Two Iranian immigrants violated a U.S. embargo by selling fuel-cell technology, centrifuges, computer equipment and other materials they knew were destined for their home country, according to an indictment Monday.
Mohammad Reza Vaghari, 41, of Broomall, and Mir Hossein Ghaemi, 42, of Edgewood, Md., are accused of conspiracy to violate the International Emergency Economic Powers Act.
The men were arrested at their homes on Monday, said Patricia Hartman, a spokeswoman for the U.S. attorney's office in Philadelphia. Vaghari's passport was seized and he was released from federal custody; Ghaemi remained in custody Monday pending surrender of his passport.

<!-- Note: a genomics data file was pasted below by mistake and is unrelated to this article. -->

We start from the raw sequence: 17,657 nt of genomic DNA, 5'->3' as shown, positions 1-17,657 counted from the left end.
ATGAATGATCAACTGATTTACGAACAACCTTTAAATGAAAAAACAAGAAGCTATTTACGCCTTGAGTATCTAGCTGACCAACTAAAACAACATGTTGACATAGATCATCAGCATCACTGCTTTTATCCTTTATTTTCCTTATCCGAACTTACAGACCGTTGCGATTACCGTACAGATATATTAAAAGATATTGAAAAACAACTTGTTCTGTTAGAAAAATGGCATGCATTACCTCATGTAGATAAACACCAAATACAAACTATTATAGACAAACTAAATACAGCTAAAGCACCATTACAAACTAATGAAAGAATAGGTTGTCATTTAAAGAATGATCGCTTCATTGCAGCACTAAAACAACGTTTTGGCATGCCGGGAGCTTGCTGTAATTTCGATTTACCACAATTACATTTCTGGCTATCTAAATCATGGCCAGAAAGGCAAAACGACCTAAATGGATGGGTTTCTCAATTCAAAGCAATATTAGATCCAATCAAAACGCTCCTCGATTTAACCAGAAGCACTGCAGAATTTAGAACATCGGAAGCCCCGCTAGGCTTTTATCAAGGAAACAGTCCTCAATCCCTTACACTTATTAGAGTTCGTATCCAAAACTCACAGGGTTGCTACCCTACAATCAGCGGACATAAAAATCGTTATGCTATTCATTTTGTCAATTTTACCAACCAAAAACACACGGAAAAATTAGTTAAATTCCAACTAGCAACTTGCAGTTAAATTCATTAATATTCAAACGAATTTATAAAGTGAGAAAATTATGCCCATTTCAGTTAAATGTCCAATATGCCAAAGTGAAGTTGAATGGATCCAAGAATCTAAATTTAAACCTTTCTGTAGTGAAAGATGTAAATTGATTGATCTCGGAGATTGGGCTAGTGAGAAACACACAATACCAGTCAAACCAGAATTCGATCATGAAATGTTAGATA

Conducting business under the name Saamen Company LLC, the two men conspired to export goods that included electrical, laboratory, medical and computing equipment; ultrasonic liquid processors; fuel cell technology; automobile parts; and centrifuges, the grand jury indictment said.
Between 2002 and the present, the two shipped the goods to unknown conspirators in the United Arab Emirates, knowing they were eventually destined for Iran, authorities said.
Vaghari also allegedly made false statements in connection with his attempt to obtain U.S. citizenship around November 2004; since 1998, authorities said, he has had a permanent resident card that was procured fraudulently.
Ghaemi became a lawful permanent U.S. resident in 2001.
Telephone listings for both men could not be located; it was not immediately clear if either had an attorney.